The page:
The International Federation of Journalists today expressed fears over the situation facing journalists working in Port-au-Prince, as levels of violence and political tension continue to escalate in the Haitian capital.
Yesterday, cameraman Ricardo Ortega, New York correspondent for the Spanish television station Antena 3, was shot in the stomach and died at Port-au-Prince's private Canape Vert Hospital. “This is a terrible loss, said Aidan White, IFJ General Secretary, “Journalists are now directly in the line of fire.”
The IFJ has called for news organisations and journalists to take special care after both pro and anti-government protestors clashed in a demonstration outside Haiti's National Palace in Port-au-Prince. “All sides must take action to ease the tension or more tragic events are inevitable,” said White.
Another casualty was Michael Laughlin, a photographer with the South Florida Sun-Sentinel, who was shot in the shoulder and the face. Laughlin is reported to be in a stable condition at the Canape Vert Hospital in Port-au-Prince.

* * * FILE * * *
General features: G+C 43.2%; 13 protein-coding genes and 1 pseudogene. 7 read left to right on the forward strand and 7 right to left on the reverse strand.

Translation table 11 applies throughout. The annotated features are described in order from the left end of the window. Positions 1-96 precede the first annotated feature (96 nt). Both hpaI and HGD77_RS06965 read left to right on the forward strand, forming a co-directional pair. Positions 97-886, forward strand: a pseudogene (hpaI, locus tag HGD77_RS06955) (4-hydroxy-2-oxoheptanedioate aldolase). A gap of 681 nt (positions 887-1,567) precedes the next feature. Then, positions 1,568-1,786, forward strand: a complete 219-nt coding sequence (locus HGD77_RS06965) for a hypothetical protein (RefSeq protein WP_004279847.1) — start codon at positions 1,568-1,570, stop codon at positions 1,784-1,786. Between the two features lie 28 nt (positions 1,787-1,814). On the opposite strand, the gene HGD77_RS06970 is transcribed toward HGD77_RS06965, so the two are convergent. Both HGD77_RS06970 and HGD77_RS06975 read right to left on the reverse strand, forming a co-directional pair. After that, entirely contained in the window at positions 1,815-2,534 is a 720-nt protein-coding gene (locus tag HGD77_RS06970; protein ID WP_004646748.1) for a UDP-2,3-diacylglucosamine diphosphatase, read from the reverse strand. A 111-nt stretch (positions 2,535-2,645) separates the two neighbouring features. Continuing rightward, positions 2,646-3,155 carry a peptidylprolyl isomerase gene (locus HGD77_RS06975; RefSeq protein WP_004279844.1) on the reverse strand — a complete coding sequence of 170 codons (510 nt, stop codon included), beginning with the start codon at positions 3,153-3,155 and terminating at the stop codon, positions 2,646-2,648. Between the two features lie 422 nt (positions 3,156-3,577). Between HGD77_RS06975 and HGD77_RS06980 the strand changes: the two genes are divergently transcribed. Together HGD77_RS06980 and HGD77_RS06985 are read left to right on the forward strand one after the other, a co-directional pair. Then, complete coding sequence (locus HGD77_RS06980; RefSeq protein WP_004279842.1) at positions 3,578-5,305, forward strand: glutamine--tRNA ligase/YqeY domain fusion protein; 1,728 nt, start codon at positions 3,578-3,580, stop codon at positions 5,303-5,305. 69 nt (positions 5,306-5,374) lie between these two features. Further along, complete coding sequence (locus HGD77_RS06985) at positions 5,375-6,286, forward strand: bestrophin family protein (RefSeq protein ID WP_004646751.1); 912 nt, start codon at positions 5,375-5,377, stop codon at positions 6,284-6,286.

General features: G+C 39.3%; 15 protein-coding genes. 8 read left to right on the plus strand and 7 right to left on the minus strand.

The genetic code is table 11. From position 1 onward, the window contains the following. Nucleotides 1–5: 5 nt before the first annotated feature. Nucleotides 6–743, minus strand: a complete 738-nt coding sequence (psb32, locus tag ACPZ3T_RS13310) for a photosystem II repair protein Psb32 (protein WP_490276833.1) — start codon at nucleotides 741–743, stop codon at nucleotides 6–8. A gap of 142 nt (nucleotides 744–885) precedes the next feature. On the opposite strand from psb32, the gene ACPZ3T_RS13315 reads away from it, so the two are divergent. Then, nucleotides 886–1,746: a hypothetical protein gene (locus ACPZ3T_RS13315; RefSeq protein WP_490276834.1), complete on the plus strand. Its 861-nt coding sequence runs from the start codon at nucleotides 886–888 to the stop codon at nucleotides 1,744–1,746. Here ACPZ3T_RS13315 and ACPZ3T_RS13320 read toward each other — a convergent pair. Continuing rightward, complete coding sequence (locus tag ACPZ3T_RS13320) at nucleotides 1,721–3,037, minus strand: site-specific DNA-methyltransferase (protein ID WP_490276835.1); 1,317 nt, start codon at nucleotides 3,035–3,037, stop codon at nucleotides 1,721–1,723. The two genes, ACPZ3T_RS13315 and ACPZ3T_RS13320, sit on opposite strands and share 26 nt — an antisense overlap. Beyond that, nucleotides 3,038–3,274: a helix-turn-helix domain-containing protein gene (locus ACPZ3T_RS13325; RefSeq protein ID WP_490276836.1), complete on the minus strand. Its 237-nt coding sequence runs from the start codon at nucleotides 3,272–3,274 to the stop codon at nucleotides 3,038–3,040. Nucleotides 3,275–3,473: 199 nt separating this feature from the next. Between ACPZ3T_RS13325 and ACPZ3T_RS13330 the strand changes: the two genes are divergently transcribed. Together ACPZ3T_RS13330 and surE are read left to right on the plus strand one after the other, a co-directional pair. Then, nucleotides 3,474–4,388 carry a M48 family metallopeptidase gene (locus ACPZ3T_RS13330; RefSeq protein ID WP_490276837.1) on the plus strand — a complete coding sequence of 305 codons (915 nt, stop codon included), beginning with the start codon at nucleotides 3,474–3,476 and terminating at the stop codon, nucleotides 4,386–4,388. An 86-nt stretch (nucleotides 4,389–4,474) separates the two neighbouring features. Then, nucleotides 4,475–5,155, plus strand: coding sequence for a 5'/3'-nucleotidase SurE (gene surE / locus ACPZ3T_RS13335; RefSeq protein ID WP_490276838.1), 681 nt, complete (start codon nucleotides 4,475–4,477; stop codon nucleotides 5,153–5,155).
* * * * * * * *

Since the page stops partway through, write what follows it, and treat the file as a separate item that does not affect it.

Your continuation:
The IFJ is calling on all journalists stationed in Haiti to ensure that they have the necessary risk-insurance, safety-training and equipment in order to avoid unnecessary risks and says the interim government of President Boniface Alexandre must act now to reduce rising levels of hostility.
“Journalists carrying out their professional duties must not be targeted,” said White. “The coming weeks and months are central to this country’s ability to move forward and the media must be able to play its role in ensuring this happens in as transparent a process as possible.”
The IFJ is planning to carry out a mission to Haiti in the coming weeks, in order to assess the media situation.
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The IFJ represents over 500,000 journalists in more than 100 countries